Charming pub restaurant in a quiet village location of Essex serving simple and well done dishes
(Editor’s note: review written at time of former head chef to Tim Allen in residence). When Executive chef Daniel Clifford opened Flitch of Bacon, the original idea was to provide down to earth and good pub food in an attractive setting. Whilst this was achieved, the market has reportedly made Mr Clifford re-assess and adapt to a more up-market menu within a pub context. The 3 course a la carte dinner for £55 included pleasant extras and was essentially a scaled down and more accessible version of his 2 Michelin starred Midsummer House. Initially, I was actually a bit miffed to learn of this on entry as I was looking forward to something scaled down, like the chips with sauce béarnaise, but the new menu here, under head chef Martin Major, proved to be done with some passion and was not a disappointment. One dish in particular was knock out and I left with a content skip after the whole meal. In short, these were traditional flavours with modern twists and basically very pleasing in an alluring pub. There is an attractive counter dining table in the main restaurant area that overlooks the open kitchen and I thought this was a very nice touch for any couple. Comforting, stylish and with good food – is there much more you need? Yes, a bed…..thankfully it’s now a restaurant with rooms as well.
After being sat at the counter table, snacks came in the form of turbot croquette with taramaslate and dill that had a nice balance of herb, lemon and fish and a garlic cracker with olive gel. The latter was very light and had gentle handling of the garlic which was nicely done. Plain olives were fresh with good flavour. The amuse bouche was a butternut foam with bitter lemon, parsley oil, salt and vinegar pumpkin seeds and this was a lovely, autumnal and warming amuse bouche to have – good choice. Good sour dough came with very good butter.
My starter of local trout, cured with lapsing souchong gel came with creme fraiche sorbet (beautifully sweet), salt from Japanese bread crumb powder and gorgeous green cucumber ketchup with crunch from thinly sliced sour dough. This was utterly refreshing that had absolutely everything going in its favour – textures, freshness, originality, flavour and good quality ingredients and the cucumber ketchup was insanely good. This dish would have not have looked out of place in virtually any Michelin starred restaurant and more importantly, it was bang for buck on flavour.
The main of Partridge came with truffle, barbecued sweet corn, confit leg and onion. The sweet corn barbequed was one of the nicest parts and the Partridge itself was juicy and avoided being too dry. The sommelier paired this with a good Grenache Blanc that was fulsome, fruity & dry at the same time. One gripe for this dish was the size of the main which was quite small, but thankfully on the side was a rather good truffled macaroni cheese to help fill the tank up. Whilst it was not firework territory, the main was pleasing.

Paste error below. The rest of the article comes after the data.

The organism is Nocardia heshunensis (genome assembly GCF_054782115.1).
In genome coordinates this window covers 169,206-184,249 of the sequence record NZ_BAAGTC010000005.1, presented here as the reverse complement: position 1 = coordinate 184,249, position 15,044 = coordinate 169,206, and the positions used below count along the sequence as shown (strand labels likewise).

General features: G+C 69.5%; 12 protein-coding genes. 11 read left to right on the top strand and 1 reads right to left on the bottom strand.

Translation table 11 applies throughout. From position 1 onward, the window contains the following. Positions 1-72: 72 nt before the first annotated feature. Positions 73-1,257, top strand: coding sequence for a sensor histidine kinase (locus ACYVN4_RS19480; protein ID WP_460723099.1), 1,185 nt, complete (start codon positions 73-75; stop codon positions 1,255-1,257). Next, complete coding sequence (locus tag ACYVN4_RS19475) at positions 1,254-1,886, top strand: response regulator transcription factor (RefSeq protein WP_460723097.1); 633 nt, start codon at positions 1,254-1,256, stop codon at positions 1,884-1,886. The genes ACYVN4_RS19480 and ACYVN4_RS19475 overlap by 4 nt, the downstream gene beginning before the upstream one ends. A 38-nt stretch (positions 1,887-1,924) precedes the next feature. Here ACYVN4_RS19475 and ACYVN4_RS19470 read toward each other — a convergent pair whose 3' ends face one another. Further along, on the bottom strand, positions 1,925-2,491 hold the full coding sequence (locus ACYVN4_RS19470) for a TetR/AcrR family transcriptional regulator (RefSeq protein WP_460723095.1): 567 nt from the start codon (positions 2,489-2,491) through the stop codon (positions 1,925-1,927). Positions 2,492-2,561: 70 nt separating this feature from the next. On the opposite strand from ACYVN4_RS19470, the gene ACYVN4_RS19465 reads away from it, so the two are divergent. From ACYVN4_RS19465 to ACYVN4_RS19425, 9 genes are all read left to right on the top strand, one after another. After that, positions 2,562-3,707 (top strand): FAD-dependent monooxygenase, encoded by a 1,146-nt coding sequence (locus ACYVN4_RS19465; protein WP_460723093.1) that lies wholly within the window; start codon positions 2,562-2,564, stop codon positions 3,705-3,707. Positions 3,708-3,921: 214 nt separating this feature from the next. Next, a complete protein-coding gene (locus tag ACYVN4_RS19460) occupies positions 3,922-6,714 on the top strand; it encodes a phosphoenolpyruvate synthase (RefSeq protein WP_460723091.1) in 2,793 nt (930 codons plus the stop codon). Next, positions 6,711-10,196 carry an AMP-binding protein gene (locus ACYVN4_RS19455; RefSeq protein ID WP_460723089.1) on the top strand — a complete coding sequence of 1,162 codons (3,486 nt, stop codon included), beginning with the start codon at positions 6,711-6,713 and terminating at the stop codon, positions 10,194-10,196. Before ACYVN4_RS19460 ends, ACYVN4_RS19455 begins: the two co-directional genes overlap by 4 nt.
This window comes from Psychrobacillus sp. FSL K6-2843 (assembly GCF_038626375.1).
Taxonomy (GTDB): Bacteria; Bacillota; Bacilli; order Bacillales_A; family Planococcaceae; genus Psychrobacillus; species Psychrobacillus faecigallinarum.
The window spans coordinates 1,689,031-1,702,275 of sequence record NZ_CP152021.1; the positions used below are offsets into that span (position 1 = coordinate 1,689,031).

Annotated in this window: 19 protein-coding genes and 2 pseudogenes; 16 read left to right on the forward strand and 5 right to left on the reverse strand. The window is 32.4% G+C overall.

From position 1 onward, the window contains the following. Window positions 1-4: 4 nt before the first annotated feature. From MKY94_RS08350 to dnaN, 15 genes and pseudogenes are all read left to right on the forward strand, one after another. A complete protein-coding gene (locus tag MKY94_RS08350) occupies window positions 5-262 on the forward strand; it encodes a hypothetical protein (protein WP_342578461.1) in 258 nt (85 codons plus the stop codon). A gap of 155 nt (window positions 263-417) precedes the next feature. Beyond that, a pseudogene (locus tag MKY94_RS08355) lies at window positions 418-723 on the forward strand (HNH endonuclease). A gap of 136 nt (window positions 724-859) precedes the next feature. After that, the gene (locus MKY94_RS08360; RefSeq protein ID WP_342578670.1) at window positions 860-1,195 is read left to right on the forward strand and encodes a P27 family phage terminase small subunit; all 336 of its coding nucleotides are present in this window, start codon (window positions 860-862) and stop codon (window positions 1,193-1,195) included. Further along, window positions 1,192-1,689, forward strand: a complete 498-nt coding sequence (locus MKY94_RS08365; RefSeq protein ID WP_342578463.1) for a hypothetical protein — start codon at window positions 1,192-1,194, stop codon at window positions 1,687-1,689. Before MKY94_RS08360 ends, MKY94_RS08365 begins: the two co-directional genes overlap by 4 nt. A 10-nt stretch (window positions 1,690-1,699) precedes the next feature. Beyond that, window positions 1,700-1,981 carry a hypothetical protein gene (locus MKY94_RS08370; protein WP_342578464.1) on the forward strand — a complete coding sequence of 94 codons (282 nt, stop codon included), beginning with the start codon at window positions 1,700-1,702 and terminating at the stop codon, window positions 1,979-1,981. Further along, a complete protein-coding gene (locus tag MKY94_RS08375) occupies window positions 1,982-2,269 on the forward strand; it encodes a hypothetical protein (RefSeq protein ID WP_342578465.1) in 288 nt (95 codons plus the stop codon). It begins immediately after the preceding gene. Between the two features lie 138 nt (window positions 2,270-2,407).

Pre-dessert came in the form of plum compote, almond foam and tonka meringue. The meringue was beautifully done but I felt the almond could have had its volume increased as it slightly struggled against the strength of the plum. However, a pleasant little pre-dessert to have. The actual dessert came in the form of black mission fig, grape, buttermilk and sparkling wine emulsion. I have say the buttermilk panna cotta was absolutely outstanding (so smooth and creamy) and this was complimented well with the olive crisp and fig sorbet. The only element that I didn’t need too much of was the sparkling wine foam as this slightly took over the panna cotta being at the acidity it was. Less of the latter would have been just the job for me here, but ultimately it was a superb panna cotta. The elderflower petit four was a nice touch with coffee as well.
The bill all in for 3 courses, glass of wine and coffee came to £73 which, by all accounts with all extras is good value for money, especially when considering it was a 6 course meal including coffee and petit fours. Service ranged from homely to needing a touch more finesse on occasion, but the main thing here was that it was a beautifully done interior of a pub with a perfectly decent enough menu, done by an energetic chef at the helm and a good atmosphere within the team that was obvious to see and hear. Flitch of bacon is an upmarket pub and I think it would be very hard not to be comfortable here and is the perfect venue for bringing a partner, especially if you wanted something of an uplift and personable but not over the top at the same time. I can imagine the rooms are equally well designed and overall the meal here was actually a good enough advert to want to come and stay over one night. It was the sort of visit where I asked myself on the way out, “Why haven’t I been here before?”.
Food Grade: 77%
Location (Click google logo for directions)